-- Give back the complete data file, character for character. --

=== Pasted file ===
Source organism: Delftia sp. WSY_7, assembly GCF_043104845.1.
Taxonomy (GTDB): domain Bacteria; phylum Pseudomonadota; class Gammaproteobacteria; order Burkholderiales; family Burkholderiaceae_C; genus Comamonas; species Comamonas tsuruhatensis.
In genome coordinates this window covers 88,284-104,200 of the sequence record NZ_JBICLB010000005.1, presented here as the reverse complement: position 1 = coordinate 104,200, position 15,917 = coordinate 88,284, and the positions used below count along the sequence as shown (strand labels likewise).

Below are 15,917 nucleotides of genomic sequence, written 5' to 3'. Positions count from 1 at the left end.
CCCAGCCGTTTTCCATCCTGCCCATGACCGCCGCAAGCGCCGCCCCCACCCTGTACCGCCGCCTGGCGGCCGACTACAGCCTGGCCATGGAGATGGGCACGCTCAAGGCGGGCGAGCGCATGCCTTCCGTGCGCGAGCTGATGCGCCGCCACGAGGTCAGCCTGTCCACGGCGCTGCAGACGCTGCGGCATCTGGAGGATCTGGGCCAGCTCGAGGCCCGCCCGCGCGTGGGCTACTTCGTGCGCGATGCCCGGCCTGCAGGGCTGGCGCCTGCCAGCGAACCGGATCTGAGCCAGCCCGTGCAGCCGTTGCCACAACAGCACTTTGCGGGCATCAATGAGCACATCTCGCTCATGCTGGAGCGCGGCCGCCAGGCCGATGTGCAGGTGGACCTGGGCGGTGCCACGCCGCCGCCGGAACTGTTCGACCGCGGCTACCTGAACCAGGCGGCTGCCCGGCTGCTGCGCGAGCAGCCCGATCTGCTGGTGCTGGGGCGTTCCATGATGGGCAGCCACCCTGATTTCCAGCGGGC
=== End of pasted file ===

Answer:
Source organism: Delftia sp. WSY_7, assembly GCF_043104845.1.
Taxonomy (GTDB): domain Bacteria; phylum Pseudomonadota; class Gammaproteobacteria; order Burkholderiales; family Burkholderiaceae_C; genus Comamonas; species Comamonas tsuruhatensis.
In genome coordinates this window covers 88,284-104,200 of the sequence record NZ_JBICLB010000005.1, presented here as the reverse complement: position 1 = coordinate 104,200, position 15,917 = coordinate 88,284, and the positions used below count along the sequence as shown (strand labels likewise).

Below are 15,917 nucleotides of genomic sequence, written 5' to 3'. Positions count from 1 at the left end.
CCCAGCCGTTTTCCATCCTGCCCATGACCGCCGCAAGCGCCGCCCCCACCCTGTACCGCCGCCTGGCGGCCGACTACAGCCTGGCCATGGAGATGGGCACGCTCAAGGCGGGCGAGCGCATGCCTTCCGTGCGCGAGCTGATGCGCCGCCACGAGGTCAGCCTGTCCACGGCGCTGCAGACGCTGCGGCATCTGGAGGATCTGGGCCAGCTCGAGGCCCGCCCGCGCGTGGGCTACTTCGTGCGCGATGCCCGGCCTGCAGGGCTGGCGCCTGCCAGCGAACCGGATCTGAGCCAGCCCGTGCAGCCGTTGCCACAACAGCACTTTGCGGGCATCAATGAGCACATCTCGCTCATGCTGGAGCGCGGCCGCCAGGCCGATGTGCAGGTGGACCTGGGCGGTGCCACGCCGCCGCCGGAACTGTTCGACCGCGGCTACCTGAACCAGGCGGCTGCCCGGCTGCTGCGCGAGCAGCCCGATCTGCTGGTGCTGGGGCGTTCCATGATGGGCAGCCACCCTGATTTCCAGCGGGC